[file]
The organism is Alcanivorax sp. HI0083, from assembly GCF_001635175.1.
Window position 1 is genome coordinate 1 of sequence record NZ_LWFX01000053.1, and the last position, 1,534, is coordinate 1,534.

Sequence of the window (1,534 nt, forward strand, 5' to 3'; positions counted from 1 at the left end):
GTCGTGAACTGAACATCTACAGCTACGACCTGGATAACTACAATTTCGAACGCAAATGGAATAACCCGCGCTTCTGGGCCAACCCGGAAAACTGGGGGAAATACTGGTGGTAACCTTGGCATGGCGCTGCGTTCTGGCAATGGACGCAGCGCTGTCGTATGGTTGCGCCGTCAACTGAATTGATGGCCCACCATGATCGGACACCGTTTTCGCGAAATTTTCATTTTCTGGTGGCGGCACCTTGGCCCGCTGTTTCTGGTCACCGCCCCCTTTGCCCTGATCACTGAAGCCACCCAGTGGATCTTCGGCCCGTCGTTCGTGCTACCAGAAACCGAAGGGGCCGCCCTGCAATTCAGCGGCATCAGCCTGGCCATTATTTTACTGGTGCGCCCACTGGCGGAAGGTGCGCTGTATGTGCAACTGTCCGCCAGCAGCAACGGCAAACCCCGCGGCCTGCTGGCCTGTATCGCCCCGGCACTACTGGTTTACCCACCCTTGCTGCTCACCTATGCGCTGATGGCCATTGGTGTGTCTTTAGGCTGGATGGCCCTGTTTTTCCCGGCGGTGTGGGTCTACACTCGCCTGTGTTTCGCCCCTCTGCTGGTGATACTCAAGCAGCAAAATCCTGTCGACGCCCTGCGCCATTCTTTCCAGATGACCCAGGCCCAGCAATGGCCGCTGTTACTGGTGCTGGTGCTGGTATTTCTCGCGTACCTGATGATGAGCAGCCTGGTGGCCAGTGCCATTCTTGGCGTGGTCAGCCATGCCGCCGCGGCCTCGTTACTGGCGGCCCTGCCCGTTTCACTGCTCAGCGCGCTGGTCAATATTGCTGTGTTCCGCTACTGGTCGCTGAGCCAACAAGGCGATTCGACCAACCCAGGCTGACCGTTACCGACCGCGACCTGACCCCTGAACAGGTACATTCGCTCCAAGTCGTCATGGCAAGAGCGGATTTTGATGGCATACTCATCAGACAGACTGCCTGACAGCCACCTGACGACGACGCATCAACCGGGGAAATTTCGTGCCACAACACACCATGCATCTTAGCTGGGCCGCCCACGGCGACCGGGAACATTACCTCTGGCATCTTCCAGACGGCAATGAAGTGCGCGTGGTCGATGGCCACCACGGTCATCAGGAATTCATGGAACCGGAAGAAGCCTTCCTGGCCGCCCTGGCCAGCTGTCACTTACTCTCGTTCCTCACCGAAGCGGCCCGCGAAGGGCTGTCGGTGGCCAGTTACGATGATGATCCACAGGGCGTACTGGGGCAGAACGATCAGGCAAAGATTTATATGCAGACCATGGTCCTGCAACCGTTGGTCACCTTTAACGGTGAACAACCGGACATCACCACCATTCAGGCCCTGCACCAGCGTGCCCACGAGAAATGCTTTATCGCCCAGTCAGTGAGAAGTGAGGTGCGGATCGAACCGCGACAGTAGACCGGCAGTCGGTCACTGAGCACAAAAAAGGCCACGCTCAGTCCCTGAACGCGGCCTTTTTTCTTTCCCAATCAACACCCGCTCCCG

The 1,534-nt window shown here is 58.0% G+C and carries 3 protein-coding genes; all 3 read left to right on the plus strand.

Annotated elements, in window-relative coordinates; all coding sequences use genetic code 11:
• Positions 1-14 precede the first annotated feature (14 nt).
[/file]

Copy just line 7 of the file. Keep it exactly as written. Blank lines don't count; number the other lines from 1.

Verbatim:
• Positions 1-14 precede the first annotated feature (14 nt).